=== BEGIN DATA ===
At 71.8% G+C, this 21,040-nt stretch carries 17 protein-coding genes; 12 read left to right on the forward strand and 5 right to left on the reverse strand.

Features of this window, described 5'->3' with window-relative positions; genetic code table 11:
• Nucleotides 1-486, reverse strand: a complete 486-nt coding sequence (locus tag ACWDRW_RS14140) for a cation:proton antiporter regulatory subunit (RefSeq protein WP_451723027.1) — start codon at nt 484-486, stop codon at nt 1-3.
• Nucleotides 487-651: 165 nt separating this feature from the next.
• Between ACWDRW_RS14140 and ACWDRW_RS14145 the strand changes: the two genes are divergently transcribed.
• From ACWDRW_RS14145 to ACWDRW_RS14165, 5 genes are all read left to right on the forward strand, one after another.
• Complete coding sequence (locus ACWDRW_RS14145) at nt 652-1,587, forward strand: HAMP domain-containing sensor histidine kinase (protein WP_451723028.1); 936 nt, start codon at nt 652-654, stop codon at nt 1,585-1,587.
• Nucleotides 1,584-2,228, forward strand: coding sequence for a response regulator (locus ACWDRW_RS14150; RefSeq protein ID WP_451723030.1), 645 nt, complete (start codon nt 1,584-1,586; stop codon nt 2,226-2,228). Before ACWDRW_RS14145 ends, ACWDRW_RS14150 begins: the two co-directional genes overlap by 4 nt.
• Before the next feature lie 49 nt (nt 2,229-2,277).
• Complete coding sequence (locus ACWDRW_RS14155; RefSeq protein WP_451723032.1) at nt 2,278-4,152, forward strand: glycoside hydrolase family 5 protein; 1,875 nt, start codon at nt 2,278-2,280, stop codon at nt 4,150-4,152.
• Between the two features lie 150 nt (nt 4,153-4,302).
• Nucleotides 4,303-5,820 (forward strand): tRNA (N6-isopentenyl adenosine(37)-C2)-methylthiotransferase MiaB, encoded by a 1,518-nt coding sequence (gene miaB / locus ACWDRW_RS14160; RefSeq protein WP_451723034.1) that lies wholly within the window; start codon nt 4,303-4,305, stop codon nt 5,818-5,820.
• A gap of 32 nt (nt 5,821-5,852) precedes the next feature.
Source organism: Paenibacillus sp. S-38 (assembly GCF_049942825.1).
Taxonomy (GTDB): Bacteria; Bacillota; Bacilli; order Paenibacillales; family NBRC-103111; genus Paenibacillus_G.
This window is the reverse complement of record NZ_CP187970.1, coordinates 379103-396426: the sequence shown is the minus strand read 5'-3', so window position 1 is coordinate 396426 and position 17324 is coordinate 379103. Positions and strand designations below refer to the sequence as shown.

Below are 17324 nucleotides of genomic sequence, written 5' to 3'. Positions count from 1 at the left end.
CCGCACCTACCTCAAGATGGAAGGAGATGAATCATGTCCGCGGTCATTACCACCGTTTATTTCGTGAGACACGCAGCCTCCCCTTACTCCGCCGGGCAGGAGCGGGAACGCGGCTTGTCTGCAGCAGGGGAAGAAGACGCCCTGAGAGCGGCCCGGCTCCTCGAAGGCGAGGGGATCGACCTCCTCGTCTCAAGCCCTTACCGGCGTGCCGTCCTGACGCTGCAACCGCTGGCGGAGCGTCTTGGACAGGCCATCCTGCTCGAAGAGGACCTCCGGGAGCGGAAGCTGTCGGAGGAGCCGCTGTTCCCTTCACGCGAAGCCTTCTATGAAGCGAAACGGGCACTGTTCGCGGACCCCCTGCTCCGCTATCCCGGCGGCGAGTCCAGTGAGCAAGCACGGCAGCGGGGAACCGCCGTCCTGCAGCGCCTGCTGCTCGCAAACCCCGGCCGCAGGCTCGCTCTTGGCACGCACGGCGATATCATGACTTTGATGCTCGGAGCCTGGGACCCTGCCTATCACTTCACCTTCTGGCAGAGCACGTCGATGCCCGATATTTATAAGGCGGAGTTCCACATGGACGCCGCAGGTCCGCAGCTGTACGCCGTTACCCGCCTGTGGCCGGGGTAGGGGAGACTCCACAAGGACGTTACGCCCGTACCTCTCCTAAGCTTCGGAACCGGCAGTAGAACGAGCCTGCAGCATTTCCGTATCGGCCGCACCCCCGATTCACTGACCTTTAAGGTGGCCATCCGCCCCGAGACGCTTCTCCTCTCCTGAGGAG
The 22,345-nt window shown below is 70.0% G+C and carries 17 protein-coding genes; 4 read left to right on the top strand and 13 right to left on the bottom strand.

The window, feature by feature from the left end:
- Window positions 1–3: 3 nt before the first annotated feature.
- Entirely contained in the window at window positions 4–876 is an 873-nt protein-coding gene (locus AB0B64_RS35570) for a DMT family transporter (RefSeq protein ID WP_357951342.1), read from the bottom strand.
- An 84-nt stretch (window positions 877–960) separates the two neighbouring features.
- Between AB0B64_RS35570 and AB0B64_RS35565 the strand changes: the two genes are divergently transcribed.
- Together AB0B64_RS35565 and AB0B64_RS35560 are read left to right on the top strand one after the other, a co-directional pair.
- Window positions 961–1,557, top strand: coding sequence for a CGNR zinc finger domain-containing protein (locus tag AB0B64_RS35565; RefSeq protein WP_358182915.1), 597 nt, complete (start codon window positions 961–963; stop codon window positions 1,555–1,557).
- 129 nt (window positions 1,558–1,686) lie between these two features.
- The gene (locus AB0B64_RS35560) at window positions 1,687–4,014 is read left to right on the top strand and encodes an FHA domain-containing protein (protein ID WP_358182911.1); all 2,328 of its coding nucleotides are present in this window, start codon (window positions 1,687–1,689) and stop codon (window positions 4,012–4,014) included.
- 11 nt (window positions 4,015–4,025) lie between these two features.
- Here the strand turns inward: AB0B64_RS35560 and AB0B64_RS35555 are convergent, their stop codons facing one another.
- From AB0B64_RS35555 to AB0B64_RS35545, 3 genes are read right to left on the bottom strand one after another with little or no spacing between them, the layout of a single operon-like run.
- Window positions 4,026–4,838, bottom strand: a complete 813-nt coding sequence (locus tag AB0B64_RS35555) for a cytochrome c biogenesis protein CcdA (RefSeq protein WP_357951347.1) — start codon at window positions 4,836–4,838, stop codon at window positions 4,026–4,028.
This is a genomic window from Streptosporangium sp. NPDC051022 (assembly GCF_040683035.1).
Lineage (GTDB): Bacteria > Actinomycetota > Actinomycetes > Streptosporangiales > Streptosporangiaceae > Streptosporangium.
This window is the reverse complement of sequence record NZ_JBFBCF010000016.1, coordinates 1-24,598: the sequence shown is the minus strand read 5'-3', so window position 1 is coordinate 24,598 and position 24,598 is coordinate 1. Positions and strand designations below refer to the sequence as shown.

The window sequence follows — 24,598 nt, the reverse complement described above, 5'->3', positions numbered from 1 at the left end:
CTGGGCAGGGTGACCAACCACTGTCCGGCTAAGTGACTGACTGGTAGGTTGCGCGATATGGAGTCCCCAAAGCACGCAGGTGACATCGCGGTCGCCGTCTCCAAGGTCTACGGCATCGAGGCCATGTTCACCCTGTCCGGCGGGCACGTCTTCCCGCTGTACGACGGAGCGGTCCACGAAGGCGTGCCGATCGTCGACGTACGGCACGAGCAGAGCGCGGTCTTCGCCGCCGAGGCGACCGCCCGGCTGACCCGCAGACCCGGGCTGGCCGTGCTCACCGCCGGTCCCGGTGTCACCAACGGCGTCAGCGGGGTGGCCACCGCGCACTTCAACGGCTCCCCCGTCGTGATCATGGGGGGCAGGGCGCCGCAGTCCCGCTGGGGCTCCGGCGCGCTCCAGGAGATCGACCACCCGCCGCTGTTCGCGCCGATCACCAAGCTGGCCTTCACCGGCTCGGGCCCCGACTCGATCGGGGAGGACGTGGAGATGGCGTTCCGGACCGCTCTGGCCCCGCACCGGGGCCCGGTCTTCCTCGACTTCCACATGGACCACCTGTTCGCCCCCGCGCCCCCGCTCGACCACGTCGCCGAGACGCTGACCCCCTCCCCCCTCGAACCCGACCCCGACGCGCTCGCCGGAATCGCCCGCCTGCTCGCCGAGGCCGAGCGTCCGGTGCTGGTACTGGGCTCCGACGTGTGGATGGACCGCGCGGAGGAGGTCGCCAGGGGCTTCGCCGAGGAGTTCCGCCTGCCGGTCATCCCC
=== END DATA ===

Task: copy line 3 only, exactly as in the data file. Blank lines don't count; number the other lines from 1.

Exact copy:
• Nucleotides 1-486, reverse strand: a complete 486-nt coding sequence (locus tag ACWDRW_RS14140) for a cation:proton antiporter regulatory subunit (RefSeq protein WP_451723027.1) — start codon at nt 484-486, stop codon at nt 1-3.